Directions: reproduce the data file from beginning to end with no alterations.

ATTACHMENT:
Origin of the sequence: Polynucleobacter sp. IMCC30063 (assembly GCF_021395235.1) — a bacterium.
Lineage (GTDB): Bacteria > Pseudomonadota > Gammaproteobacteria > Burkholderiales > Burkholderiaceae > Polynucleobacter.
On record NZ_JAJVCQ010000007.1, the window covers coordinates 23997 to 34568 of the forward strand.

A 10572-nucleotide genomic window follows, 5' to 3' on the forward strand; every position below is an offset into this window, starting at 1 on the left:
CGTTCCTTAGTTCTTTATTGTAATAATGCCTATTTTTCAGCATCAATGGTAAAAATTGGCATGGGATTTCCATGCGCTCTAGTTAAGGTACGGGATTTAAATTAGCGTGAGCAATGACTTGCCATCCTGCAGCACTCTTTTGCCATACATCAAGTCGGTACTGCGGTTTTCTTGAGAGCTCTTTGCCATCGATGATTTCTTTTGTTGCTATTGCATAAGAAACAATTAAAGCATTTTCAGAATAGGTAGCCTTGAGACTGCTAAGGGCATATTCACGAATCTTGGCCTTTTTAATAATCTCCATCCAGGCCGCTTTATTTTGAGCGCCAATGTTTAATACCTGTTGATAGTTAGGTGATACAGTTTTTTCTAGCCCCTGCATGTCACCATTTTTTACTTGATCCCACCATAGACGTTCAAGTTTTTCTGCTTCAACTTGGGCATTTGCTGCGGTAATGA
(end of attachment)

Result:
Origin of the sequence: Polynucleobacter sp. IMCC30063 (assembly GCF_021395235.1) — a bacterium.
Lineage (GTDB): Bacteria > Pseudomonadota > Gammaproteobacteria > Burkholderiales > Burkholderiaceae > Polynucleobacter.
On record NZ_JAJVCQ010000007.1, the window covers coordinates 23997 to 34568 of the forward strand.

A 10572-nucleotide genomic window follows, 5' to 3' on the forward strand; every position below is an offset into this window, starting at 1 on the left:
CGTTCCTTAGTTCTTTATTGTAATAATGCCTATTTTTCAGCATCAATGGTAAAAATTGGCATGGGATTTCCATGCGCTCTAGTTAAGGTACGGGATTTAAATTAGCGTGAGCAATGACTTGCCATCCTGCAGCACTCTTTTGCCATACATCAAGTCGGTACTGCGGTTTTCTTGAGAGCTCTTTGCCATCGATGATTTCTTTTGTTGCTATTGCATAAGAAACAATTAAAGCATTTTCAGAATAGGTAGCCTTGAGACTGCTAAGGGCATATTCACGAATCTTGGCCTTTTTAATAATCTCCATCCAGGCCGCTTTATTTTGAGCGCCAATGTTTAATACCTGTTGATAGTTAGGTGATACAGTTTTTTCTAGCCCCTGCATGTCACCATTTTTTACTTGATCCCACCATAGACGTTCAAGTTTTTCTGCTTCAACTTGGGCATTTGCTGCGGTAATGA